The Simlah left Gravesend on the 23rd of April 1851 bound for New Zealand. The vessel replaced the 'Thames' which was to sail on the 15th of April. (The 'Thames' left on the 5th of May). On board were 30 cabin passengers and a 151 persons in steerage plus crew according to the Hobarton Guardian (Tasmania, Australia).
The ship put into Hobart to refresh on the 14th of August with a harrowing tale of insubordination of a group of the crew members who plundered the stores, got drunk and threatened the rest of the crew and passengers in the middle of July. Consequently, the passengers formed a watch for their own safety and helped run the ship. The Captain, Charles Robertson, doesn't appear to have had the situation under control until berthing in Hobart.
At Hobart, the crew members involved were arrested and sentenced to 3 months hard labour and 1 month forfeiture of wages. The ship then left Hobart on the 19th of August for Auckland, Wellington and Christchurch.
The passenger list.
A transcription of the passenger list from the "New Zealander" arriving in Auckland Saturday, 3th September, 1851 had 113 of the passengers listed on Ancestry.com.
Did 38 passengers decide to stay in Tasmania? The Daily Southern Cross newspaper thought about 120 passengers were on board and said this on the 2nd of September 1851 and by this date, hadn't read the newspapers from Hobart and didn't know that the vessel was to arrive the following day.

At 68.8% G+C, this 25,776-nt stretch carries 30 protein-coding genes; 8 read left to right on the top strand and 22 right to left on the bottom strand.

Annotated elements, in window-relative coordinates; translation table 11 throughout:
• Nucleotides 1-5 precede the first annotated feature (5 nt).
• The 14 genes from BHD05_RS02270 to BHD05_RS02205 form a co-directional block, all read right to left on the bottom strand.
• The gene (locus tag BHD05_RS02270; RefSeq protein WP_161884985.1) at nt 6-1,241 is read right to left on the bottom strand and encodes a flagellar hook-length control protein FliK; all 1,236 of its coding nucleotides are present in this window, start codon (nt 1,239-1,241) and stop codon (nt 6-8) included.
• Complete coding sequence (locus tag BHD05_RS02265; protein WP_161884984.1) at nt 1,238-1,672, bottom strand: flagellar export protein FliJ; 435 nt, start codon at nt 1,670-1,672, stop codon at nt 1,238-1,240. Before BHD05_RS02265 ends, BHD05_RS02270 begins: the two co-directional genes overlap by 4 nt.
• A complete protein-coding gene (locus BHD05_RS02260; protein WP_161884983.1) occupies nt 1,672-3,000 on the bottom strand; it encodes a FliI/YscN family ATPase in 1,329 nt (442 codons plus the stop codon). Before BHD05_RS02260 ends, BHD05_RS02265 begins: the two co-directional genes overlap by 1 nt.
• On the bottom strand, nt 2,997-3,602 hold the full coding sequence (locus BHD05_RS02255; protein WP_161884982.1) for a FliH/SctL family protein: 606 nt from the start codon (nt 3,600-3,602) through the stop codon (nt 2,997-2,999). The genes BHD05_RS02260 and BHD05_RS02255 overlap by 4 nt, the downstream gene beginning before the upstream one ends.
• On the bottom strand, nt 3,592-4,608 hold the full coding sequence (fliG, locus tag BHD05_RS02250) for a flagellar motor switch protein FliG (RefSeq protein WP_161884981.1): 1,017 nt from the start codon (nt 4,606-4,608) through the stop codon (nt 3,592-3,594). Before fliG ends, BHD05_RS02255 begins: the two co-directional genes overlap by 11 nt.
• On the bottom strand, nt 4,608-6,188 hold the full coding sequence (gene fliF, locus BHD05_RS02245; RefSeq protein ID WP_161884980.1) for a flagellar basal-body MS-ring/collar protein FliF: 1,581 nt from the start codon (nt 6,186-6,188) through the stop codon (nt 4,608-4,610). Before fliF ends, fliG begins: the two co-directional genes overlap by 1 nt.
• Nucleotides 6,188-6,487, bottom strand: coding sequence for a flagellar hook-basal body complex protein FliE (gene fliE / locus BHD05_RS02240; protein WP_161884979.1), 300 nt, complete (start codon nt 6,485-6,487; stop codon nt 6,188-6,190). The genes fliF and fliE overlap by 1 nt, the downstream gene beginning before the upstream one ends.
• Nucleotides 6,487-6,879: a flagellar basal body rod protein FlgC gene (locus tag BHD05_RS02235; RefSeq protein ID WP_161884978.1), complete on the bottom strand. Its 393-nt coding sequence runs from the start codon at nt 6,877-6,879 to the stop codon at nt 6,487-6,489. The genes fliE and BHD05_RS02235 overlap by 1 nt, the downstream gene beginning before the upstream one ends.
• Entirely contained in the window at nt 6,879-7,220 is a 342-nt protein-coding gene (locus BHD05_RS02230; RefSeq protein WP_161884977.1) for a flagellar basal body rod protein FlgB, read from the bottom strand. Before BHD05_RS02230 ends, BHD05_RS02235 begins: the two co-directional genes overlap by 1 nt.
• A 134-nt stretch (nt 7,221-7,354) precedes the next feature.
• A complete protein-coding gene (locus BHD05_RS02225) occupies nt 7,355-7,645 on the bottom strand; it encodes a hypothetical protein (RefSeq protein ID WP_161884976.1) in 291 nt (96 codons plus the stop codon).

The "New Zealand" newspaper has 114 passengers listed and I know which one is missing from the above transcription, Isabella (Ferrier) Lockhart.
The Spicer's disembarked at Auckland.
On October the 1st, the 'Simlah' left Auckland for Otago via New Plymouth and Wellington. It sailed up the east coast of the North Island, called into Wangarei and went around the top and down to New Plymouth.
According to the online diary of the trip by John Blackett, the boat arrived at New Plymouth on the 11th of October. He notes a couple of births on board. There are letters by Hugh Ronald about the voyage at Puke Ariki, (New Plymouth District Council). This site says 45 passengers were for New Plymouth. A letter by Henry Halse in Ngamotu to Sir Donald McLean at the Alexander Turnbull Library says "The passenger by "Simlah" are a desirable addition in every way but it is said some contemplate leaving owing to the difficulty of getting land." John and Mary Crisp may have got off at New Plymouth.
The ship arrived in Otago on the on the 23rd of November where 33 people disembarked. Robert Thomson wrote letters about the voyage, these are at National Library Australia.
Another discrepancy shows up. The previous passenger lists have 4 in the Todd family, but 5 disembarked at Otago. Same for the Aitken family. Perhaps they have not counted the very young children and babies? So there does not appear to be an accurate account of the passengers on board and it points to never believing everything one reads on the Internet.